Even if the two-color field brings us the hope for intense IAP generation, we still face some raised questions such as: (i) What is the best shape of a two-color field to generate a shorter IAP using commercial available multi-cycle driving laser sources without/with CEP stabilization? (ii) What is the future potential for scaling up this short IAP, especially considering the influence of the employment of two-color field on phase match? Now, several types of high-energy femtosecond Ti-sapphire laser systems centered at 800 nm are commercial available for fundamental driving field, for example ALPHA 10 (25 fs/10 Hz/1.2 J) and ALPHA KHz (25 fs/1 KHz/20 mJ) with CEP stabilization option from Thales Group. Moreover, the development of high-energy OPA/OPCPA [51

51. Q. Zhang, E. J. Takahashi, O. D. Mücke, P. Lu, and K. Midorikawa, “Dual-chirped optical parametric amplification for generating few hundred mJ infrared pulses,” Opt. Express 19, 7190–7212 (2011). [CrossRef] [PubMed]

53

53. S. Fang, G. Cirmi, S.-H. Chia, O. D. Mücke, F. X. Kärtner, C. Manzoni, P. Farinello, and G. Cerullo, “Multi-mJ parametric synthesizer generating two-octave-wide optical waveforms,” Conference on Lasers and Electro-Optics Pacific Rim, 1–2 (CLEO-PR, 2013).

] allows us to employ even sub-30 fs/100 mJ control field centered at 1200 nm to 2000 nm in near future. Can we take advantage of these newly developed multi-cycle high-energy sources for generating an intense short IAP? In this work, we first devote to generate a short IAP by seeking the best shape of 25-fs multi-cycle two-color driving field. To avoid the influence of the CEP-instability of the laser pulses on the IAP generation, we present a shaped two-color field with optimized wavelength, by means of the peak amplitude-wavelength analysis. With this shaped two-color laser field, a broadband continua can be generated in a broader CEP range and IAPs with durations of 250 as can be created even without CEP stabilization. In addition, with the possibility of stabilizing the CEP of both high-energy fundamental and control laser fields, we also systematically optimize the shape of the two-color field in the carrier-envelope phase (CEP), wavelength and intensity ratio simultaneously to further reduce the duration of an IAP toward 100 as. Using this optimized two-color field, we directly produce a 65 eV broadband supercontinuum, which supports a 81-as IAP. To improve the energy of IAP with two-color field, we then discuss the influence of intensity ratio and group delay of the two-color field on the macroscopic build-up of HH. It is found that the method of phase-matching still works for the continual harmonic radiation as long as the ionization level and pressure of the gas medium are low enough. Therefore the energy scaling method for HHG can be employed by using loosely focused multi-cycle high-energy two-color field, which will pave the way for the realization of IAP with high focused intensity toward 100-as pulse duration.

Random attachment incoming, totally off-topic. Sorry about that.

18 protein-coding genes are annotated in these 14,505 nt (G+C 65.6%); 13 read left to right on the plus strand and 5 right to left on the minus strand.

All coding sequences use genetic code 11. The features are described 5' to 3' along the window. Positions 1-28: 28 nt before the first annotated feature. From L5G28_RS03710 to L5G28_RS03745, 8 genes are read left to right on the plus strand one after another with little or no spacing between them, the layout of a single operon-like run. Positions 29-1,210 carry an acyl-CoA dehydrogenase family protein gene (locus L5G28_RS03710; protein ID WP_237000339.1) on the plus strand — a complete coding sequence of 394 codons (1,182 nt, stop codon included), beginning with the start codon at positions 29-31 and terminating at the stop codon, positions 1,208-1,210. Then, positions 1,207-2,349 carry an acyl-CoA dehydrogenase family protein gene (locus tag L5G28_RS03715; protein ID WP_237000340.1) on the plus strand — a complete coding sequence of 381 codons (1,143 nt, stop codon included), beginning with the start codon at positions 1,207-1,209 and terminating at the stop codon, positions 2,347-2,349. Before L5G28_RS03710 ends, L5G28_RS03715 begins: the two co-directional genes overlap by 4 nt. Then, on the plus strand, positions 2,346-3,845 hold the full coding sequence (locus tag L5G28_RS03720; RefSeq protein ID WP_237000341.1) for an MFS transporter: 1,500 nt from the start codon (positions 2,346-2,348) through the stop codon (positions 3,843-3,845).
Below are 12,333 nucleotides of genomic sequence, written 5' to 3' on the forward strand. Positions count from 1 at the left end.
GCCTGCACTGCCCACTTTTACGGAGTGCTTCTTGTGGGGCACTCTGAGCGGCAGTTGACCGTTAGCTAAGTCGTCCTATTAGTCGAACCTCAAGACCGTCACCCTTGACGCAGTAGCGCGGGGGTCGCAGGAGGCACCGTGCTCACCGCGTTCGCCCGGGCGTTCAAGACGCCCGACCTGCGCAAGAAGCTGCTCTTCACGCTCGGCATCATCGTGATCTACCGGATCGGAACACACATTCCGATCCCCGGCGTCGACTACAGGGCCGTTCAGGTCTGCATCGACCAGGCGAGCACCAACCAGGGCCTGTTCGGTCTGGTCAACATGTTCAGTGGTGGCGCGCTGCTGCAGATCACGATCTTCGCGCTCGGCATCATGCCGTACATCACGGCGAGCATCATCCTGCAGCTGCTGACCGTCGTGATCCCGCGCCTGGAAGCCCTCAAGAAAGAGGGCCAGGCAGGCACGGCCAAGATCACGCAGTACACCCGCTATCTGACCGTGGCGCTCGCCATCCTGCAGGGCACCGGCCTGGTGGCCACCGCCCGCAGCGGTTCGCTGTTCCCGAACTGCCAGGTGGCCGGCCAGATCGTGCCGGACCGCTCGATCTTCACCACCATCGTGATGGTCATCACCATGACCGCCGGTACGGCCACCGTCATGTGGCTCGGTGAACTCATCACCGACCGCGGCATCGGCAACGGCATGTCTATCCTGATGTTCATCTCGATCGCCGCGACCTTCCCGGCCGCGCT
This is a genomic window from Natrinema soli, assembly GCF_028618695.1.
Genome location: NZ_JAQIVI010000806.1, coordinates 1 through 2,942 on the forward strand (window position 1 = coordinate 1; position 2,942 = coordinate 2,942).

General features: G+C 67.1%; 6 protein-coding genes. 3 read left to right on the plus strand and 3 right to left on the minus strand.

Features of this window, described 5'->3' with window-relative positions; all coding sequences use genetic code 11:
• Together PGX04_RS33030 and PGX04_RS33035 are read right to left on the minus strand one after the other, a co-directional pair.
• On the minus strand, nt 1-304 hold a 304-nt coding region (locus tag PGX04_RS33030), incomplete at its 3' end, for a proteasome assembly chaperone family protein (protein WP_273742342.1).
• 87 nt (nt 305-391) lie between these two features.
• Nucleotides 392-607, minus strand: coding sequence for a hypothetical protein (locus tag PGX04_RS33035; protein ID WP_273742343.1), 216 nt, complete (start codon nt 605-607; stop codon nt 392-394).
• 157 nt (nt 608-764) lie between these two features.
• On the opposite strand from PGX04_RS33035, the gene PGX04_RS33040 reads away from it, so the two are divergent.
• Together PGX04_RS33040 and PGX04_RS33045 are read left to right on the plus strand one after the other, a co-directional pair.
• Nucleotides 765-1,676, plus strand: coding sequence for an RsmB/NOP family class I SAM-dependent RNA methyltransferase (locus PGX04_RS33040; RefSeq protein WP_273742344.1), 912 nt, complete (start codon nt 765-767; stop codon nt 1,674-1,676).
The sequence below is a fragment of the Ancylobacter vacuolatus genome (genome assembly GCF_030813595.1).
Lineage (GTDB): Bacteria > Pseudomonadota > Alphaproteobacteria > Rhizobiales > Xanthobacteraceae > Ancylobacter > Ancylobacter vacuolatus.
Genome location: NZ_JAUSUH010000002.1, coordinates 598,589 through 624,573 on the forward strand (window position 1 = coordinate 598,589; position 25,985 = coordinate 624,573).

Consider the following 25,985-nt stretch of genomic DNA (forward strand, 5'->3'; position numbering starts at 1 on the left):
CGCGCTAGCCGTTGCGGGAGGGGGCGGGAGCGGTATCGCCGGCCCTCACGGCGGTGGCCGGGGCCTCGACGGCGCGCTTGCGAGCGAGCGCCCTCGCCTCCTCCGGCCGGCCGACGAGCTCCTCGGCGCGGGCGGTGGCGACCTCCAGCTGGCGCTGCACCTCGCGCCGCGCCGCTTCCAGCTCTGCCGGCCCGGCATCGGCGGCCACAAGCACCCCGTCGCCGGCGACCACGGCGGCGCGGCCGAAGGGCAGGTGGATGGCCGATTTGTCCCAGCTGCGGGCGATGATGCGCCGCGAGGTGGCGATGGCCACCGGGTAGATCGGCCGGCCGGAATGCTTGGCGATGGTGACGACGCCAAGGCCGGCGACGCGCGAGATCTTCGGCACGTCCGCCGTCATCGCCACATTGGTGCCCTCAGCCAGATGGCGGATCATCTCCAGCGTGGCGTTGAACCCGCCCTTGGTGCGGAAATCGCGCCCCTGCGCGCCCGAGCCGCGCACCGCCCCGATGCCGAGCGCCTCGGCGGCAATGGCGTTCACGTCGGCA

The rest of this paper is organized as follows. The section 2 is dedicated to the modeling tools utilized to carry on our analysis. The section 3 has a first part in which the two-color field is optimized toward the goal of obtaining IAP with short and stable pulse duration against CEP. In the second part, the optimum CEP, intensity ratio and wavelength of two-color driving field are designed for producing an IAP with even shorter pulse duration. The third part analyzes the possible influence on achieving phase-matched harmonic introduced by two-color field. The forth and fifth parts do simulation with macroscopic effects, to examine the performance of the designed two-color fields in first and second parts on obtaining phase-matched IAPs. Finally, we present a summary of our conclusions and discuss the prospects for intense IAP based on the shaped two-color scheme.

2. Theoretical model

In our calculation, the Lewenstein model is applied to calculate the harmonic radiation with single-atom response [54

54. M. Lewenstein, Ph. Balcou, M. Yu. Ivanov, A. L’Huillier, and P. B. Corkum, “Theory of high-harmonic generation by low-frequency laser fields,” Phys. Rev. A 49, 2117–2132 (1994). [CrossRef] [PubMed]

]. In this model, the time-dependent dipole momentum is described as
dnl(t)=itdt[πε+i(tt)/2]3/2×drec[pst(t,t)A(t)]dion[pst(t,t)A(t)]×exp[iSst(t,t)]E(t)g(t)+c.c.
(1)
In this equation, E(t) is the laser field, A(t) is the corresponding vector potential, ε is a positive regularization constant. pst and Sst are the stationary momentum and quasiclassical action, respectively. g(t) represents the ground-state amplitude, which is given by ADK tunneling model. Then the harmonic spectrum can be obtained by the Fourier transforming the time-dependent dipole acceleration a⃗(t),
aq=|1T0Ta(t)exp(iqωt)|2,
(2)
where a(t)=d¨nl(t), T and ω are the duration and angular frequency of the driving pulse, respectively. q corresponds to the harmonic order. Here, to qualitatively evaluate the continuous length of the generated harmonic spectrum, we define the electric field ratio as [49

49. B. Kim, J. Ahn, Y. L. Yu, Y. Cheng, Z. Z. Xu, and D. E. Kim, “Optimization of multi-cycle two-color laser fields for the generation of an isolated attosecond pulse,” Opt Express 16, 10331–10340 (2008). [CrossRef] [PubMed]

]:
R=E1m/E2m,
(3)